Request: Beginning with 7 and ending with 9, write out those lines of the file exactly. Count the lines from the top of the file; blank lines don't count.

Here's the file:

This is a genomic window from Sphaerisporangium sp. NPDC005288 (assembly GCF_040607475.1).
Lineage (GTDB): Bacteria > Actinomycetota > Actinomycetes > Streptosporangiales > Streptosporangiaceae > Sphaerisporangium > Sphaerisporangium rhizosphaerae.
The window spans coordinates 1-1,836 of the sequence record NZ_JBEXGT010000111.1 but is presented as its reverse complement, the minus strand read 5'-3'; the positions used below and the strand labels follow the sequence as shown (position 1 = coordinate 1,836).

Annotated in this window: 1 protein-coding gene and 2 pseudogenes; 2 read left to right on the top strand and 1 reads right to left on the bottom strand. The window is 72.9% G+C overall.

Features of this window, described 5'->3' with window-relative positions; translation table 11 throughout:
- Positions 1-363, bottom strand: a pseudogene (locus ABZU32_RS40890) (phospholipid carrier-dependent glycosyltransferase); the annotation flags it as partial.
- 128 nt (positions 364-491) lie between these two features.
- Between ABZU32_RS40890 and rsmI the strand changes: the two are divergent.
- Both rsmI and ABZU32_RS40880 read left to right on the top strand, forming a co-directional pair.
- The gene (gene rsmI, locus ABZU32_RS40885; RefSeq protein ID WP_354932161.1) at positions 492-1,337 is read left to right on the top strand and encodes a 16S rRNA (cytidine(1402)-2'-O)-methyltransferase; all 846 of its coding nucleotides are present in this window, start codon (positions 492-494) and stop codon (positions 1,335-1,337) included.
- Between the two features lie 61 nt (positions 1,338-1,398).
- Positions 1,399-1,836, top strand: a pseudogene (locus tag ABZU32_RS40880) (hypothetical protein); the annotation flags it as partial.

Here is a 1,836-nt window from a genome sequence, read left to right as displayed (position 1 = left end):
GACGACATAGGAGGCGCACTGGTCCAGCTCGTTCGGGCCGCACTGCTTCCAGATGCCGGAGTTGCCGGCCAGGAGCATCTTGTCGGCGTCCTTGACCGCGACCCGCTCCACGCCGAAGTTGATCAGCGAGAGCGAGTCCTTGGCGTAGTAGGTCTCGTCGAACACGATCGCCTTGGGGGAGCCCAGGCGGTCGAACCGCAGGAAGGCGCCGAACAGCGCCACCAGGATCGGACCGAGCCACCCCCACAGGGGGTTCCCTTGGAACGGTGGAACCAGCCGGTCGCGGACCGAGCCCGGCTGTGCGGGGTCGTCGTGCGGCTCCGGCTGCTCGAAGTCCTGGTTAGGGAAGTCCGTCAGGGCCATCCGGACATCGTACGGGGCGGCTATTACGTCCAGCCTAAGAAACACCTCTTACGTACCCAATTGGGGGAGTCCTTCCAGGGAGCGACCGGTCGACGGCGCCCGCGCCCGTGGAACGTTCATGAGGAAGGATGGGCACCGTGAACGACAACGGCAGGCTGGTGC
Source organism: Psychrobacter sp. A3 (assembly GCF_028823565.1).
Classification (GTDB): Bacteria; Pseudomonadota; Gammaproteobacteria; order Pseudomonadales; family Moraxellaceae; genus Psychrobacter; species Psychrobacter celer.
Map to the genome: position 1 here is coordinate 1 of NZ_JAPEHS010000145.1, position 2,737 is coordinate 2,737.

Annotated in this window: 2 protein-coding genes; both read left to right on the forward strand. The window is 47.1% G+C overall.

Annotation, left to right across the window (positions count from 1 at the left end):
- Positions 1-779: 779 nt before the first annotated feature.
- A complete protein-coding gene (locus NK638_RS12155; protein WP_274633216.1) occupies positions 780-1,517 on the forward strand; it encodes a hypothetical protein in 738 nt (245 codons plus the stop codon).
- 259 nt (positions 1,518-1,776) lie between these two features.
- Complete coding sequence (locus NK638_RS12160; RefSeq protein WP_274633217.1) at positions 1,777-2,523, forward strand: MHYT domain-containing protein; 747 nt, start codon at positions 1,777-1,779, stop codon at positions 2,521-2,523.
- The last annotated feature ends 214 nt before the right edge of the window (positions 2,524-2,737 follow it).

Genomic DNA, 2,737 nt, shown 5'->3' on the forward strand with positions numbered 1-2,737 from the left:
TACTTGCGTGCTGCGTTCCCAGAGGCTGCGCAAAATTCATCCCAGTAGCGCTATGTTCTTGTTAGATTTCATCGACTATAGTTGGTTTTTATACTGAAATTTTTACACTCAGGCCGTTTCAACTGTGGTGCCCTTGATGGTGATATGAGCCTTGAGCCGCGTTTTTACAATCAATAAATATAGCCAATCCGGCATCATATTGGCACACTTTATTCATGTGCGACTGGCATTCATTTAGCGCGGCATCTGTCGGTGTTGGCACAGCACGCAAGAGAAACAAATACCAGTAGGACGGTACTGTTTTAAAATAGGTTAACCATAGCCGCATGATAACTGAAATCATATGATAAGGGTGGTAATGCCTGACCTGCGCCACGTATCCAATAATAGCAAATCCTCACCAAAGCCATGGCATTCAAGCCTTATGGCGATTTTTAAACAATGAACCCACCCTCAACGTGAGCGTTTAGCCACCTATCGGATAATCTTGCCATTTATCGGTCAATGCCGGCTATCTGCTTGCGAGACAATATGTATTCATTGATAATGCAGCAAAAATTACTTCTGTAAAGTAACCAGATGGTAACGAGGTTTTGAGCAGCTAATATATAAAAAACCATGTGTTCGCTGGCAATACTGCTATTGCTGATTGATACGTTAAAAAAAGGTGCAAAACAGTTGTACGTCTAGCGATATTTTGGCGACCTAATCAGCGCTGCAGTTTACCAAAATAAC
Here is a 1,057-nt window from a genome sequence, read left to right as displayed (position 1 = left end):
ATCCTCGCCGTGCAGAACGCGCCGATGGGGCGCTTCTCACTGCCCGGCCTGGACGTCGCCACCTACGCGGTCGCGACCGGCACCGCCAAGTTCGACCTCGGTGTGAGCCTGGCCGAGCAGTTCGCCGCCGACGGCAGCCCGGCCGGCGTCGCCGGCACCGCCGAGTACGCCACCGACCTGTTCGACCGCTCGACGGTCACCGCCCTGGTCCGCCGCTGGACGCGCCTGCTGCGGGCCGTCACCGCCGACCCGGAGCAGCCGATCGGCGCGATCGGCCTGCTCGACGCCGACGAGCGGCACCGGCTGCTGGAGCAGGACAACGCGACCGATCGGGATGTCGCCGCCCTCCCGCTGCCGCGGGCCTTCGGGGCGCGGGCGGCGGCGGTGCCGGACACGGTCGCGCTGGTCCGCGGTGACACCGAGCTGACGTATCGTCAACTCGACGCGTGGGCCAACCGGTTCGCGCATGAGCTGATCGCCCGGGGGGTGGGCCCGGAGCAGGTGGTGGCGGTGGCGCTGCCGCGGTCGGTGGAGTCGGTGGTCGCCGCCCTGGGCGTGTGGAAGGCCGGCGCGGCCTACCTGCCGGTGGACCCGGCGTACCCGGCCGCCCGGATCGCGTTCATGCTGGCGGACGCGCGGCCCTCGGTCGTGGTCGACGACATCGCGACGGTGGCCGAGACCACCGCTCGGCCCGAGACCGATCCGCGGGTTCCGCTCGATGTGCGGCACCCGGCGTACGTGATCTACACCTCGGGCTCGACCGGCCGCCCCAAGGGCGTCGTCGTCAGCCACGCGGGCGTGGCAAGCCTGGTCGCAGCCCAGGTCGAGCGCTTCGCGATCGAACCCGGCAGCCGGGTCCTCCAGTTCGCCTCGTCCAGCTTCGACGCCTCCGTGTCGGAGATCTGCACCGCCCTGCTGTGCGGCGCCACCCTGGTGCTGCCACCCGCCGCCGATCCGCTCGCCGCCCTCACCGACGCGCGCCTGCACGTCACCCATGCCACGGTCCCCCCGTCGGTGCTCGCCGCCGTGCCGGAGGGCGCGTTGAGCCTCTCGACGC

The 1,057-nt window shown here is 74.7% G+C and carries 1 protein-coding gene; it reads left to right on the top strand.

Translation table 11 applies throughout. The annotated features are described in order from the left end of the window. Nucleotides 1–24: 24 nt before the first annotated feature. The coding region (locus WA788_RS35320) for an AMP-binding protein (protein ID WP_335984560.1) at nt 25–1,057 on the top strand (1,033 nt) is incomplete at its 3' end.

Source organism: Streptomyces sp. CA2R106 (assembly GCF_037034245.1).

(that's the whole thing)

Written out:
- 128 nt (positions 364-491) lie between these two features.
- Between ABZU32_RS40890 and rsmI the strand changes: the two are divergent.
- Both rsmI and ABZU32_RS40880 read left to right on the top strand, forming a co-directional pair.